Understanding men’s mental health in the workplace

Men need support to open up about mental health at work

Statistically, men are more likely to take their own lives, yet they are less likely to seek support for mental health issues. Considering this, let’s delve into the data around men’s mental health and look at what organisations can do to create a more inclusive environment where men feel comfortable to speak out about their mental health.

Below are 11 facts that employers should know about men’s mental health:

Men’s mental health – the facts

  • One in eight men has a common mental health problem such as depression, OCD, anxiety, or panic disorder.
  • 60 men are lost to suicide each hour across the world.
  • Three times as many men as women die by suicide.
  • Men report lower levels of life satisfaction than women.
  • Men are less likely to access psychological therapies than women; only 36% of referrals to the NHS talking therapies are for men.
  • Nearly three-quarters of adults who go missing are men.
  • 87% of rough sleepers are men.
  • Men are nearly three times as likely as women to become dependent on alcohol.
  • Men are three times as likely to report frequent drug use.
  • 39% of men say they’ve had a disappointing reaction when they’ve shared things about their mental health in the past.
  • 63% of men said they would be most comfortable talking about their mental health over a drink.

The data paints a very worrying picture. In short, men are less likely to access mental health support and generally tend to ask for help far later than women. This is a concern, to say the least.

Understanding men’s mental health to provide better support

This partly stems from how boys have been treated from an early age. For instance, boys are often taught to internalise their issues and historically weren’t schooled in being open about their emotions. Men are often told to, ‘man up’ or made to feel weak because they are causing a fuss.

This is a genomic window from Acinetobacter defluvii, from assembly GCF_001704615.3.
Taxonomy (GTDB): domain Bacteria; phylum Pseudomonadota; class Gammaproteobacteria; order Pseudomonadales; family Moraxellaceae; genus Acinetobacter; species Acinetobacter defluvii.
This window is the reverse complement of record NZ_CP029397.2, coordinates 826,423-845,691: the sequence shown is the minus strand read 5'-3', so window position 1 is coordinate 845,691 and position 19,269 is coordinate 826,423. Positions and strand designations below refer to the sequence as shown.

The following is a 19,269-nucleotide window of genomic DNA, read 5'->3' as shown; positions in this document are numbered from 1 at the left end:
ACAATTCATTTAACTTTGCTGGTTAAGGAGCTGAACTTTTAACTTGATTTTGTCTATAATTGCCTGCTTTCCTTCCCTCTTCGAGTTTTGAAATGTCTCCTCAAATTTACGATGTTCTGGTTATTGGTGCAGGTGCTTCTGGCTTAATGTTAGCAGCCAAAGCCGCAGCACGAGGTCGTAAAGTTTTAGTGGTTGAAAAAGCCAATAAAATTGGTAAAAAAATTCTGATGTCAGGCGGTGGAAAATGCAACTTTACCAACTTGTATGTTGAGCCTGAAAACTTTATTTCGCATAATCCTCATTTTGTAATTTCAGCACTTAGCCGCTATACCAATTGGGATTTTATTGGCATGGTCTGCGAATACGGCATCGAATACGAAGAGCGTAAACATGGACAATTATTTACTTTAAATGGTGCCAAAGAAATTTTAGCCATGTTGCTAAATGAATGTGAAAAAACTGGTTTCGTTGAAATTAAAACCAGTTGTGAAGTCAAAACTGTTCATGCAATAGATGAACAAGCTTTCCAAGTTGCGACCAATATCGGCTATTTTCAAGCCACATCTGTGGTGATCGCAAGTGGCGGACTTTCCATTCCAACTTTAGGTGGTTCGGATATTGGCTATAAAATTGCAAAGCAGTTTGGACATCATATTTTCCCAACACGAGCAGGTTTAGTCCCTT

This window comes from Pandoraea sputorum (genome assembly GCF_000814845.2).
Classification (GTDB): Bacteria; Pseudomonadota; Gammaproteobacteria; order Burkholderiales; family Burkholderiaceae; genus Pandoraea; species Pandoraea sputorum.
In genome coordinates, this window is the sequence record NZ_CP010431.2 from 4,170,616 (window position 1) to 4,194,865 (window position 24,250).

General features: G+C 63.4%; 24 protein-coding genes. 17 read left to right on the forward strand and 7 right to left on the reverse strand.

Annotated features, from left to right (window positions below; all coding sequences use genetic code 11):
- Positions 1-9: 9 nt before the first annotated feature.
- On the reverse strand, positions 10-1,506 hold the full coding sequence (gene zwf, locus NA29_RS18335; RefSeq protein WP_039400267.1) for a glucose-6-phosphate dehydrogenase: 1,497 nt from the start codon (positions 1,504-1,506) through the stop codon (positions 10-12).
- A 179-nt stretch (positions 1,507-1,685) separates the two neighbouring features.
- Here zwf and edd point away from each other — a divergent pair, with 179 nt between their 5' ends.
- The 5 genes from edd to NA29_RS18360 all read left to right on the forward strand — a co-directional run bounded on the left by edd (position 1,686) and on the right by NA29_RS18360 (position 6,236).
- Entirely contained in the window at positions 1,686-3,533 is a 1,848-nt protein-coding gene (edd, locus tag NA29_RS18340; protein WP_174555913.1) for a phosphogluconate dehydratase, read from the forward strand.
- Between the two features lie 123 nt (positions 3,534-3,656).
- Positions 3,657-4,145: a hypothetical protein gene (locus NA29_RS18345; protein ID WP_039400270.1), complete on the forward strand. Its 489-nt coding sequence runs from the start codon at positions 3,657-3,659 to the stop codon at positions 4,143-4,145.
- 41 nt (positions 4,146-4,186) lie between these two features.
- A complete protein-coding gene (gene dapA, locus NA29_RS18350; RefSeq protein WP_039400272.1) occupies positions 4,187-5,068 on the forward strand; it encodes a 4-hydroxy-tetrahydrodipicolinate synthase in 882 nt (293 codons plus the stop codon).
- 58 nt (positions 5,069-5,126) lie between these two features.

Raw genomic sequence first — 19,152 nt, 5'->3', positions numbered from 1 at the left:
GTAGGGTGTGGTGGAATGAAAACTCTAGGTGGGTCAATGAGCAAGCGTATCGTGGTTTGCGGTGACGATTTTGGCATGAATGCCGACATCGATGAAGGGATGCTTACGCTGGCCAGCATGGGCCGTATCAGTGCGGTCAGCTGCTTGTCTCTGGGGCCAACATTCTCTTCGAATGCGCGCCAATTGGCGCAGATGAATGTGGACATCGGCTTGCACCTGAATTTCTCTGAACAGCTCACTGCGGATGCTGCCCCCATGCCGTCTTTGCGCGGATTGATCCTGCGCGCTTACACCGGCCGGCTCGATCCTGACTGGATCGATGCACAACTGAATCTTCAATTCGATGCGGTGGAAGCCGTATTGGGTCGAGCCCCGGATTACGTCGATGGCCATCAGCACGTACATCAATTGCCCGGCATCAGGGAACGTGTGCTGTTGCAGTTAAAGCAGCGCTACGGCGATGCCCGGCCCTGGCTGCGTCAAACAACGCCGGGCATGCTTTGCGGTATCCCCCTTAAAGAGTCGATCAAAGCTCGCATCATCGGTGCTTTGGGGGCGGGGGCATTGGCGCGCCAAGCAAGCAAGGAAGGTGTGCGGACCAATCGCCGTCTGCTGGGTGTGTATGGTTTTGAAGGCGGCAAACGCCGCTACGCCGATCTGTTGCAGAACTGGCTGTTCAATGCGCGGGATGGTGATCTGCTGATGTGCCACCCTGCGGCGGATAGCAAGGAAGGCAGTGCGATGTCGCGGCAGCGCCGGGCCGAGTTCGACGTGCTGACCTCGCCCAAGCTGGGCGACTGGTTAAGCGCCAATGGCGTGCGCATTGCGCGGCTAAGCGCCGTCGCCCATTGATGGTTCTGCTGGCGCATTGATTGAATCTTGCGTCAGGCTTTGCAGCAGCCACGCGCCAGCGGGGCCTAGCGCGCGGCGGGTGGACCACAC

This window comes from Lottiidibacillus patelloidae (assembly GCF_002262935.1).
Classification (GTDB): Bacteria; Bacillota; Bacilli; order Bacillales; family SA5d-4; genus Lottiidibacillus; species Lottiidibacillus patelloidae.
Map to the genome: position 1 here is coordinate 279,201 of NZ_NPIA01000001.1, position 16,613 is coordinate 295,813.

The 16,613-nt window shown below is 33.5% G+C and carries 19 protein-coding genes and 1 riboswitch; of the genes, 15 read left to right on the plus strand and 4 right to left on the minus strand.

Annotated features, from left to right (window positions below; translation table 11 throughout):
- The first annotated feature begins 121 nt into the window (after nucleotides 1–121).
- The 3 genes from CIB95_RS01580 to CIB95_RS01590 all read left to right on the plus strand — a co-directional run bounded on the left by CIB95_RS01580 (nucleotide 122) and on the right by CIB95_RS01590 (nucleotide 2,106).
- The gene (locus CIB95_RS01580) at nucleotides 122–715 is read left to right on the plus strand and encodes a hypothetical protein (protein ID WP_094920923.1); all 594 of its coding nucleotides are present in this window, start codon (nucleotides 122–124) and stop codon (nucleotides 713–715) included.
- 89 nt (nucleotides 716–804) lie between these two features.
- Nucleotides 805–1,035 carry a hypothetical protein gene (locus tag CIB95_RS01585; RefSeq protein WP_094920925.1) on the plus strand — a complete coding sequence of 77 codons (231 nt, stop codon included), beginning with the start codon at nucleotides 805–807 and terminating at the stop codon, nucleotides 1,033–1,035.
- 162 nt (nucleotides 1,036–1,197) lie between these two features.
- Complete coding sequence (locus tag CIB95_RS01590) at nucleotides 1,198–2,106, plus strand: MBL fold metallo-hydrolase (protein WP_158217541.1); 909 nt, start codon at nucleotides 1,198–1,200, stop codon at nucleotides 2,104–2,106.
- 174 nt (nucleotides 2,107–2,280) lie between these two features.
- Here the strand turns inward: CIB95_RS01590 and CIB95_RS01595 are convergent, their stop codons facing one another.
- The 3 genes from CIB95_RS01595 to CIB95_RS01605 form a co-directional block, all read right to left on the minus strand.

The toxic language attached to the mental health of men, for example, ‘crying like a girl’ and ‘grow a pair’ invalidates how an individual may be feeling and insinuates that it is a weakness if they cannot quickly and silently deal with their emotions.

These phrases can worm themselves into our belief systems and alter how we view and interpret the world for our entire lives. I cannot help but wonder how many of the men who took their lives did so because they felt they could not reach out for support and instead tried to accomplish something impossible like ‘manning up’ or ‘growing a pair’.

So, what can we do to help men open up about their mental health in the workplace? Below are some guidelines to support the mental health of our male co-workers at work all year long:

  1. Find the time to talk: Whether it’s sitting down in the pub or even next to each other on a long journey, find time to truly talk to one another. It’s fine to do activities with your male friends, but make sure you find the time to talk too. Face-to-face, conversations can often feel intense and intimidating and actually our new normal of video calls may well be beneficial to those men struggling to open up. If you are working remotely don’t get trapped in only getting in touch to talk about work, make time to catch up about how they are or what’s going on for them outside of work. You would have naturally found time in the office, stood around waiting for the kettle to boil or on the walk to the supermarket at lunch. It is so important to find this time again when working remotely, both for them and for you. The key is finding an environment that makes them feel comfortable to talk. Going for a walk or car journey can also be helpful. Once they do start to open up, let them, listen, and be there to support.